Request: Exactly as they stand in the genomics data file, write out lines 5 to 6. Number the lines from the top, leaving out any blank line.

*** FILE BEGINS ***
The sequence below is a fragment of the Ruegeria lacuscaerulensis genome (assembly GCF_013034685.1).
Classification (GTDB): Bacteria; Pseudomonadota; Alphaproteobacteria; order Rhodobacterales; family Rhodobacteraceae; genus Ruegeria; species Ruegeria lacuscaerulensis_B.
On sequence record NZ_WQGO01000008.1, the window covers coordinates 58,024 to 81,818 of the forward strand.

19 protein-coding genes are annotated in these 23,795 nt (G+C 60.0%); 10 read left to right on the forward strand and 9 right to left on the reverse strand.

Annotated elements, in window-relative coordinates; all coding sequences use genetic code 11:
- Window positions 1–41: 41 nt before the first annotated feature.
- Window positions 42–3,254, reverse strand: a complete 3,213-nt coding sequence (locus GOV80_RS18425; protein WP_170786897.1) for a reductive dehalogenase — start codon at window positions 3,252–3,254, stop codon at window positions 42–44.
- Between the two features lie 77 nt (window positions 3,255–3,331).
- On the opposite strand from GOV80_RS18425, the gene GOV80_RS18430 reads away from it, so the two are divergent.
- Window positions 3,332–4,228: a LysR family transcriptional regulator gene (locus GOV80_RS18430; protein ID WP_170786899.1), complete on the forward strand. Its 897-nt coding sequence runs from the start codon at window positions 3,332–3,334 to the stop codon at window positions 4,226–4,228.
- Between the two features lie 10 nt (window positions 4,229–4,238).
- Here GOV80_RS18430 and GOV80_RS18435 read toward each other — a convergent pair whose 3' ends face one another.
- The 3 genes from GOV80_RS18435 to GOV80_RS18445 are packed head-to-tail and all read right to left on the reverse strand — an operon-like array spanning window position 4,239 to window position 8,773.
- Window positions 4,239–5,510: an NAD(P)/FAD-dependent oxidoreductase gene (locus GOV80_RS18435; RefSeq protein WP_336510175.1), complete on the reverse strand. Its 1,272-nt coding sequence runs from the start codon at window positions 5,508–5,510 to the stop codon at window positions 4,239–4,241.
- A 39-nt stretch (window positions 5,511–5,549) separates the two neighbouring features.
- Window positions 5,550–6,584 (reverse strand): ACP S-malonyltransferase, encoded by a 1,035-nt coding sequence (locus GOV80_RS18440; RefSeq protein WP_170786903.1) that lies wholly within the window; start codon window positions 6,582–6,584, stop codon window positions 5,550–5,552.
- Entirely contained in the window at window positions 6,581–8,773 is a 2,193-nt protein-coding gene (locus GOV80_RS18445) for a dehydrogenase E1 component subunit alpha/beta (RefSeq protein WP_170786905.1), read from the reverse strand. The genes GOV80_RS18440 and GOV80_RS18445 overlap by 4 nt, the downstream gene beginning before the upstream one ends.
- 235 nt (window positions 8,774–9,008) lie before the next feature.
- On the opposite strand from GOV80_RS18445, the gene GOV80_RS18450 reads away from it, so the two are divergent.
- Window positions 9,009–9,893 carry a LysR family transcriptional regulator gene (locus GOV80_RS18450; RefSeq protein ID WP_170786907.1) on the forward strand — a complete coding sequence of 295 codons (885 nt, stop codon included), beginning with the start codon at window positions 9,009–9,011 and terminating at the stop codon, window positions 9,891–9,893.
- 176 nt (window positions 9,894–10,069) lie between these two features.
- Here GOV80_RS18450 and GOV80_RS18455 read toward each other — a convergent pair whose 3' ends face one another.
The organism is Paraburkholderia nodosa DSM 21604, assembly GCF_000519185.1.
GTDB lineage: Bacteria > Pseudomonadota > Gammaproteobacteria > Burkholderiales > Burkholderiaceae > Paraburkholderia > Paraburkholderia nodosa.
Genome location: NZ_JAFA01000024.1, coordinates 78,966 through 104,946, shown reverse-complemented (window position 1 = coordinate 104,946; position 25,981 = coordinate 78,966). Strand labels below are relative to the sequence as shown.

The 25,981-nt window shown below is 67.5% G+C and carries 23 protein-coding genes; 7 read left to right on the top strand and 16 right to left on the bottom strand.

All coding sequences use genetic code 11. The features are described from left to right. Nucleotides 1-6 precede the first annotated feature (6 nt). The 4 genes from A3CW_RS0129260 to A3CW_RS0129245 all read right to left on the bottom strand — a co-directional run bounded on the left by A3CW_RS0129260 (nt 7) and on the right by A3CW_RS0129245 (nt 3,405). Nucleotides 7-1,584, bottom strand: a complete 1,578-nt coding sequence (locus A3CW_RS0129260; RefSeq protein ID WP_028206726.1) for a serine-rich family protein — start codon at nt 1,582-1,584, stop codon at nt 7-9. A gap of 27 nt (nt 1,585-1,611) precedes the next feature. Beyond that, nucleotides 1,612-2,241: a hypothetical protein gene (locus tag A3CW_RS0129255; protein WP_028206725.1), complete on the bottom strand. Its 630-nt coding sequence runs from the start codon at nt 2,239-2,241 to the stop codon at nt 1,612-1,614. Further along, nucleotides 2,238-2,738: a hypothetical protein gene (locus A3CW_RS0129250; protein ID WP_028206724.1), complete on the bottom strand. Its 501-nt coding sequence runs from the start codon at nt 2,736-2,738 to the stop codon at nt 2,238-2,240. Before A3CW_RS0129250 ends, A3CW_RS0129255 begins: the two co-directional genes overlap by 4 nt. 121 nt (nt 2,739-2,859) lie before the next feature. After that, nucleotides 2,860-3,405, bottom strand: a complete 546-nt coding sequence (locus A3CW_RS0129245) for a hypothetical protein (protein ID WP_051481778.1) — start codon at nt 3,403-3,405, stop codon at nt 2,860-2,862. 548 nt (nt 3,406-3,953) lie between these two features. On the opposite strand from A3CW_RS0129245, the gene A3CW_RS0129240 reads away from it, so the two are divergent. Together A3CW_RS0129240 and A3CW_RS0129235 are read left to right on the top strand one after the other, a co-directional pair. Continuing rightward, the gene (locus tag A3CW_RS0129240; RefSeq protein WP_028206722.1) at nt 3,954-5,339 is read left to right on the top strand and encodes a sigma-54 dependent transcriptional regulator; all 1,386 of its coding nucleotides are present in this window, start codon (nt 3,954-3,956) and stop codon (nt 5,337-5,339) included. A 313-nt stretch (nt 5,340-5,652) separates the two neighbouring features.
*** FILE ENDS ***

Annotated elements, in window-relative coordinates; all coding sequences use genetic code 11:
- Window positions 1–41: 41 nt before the first annotated feature.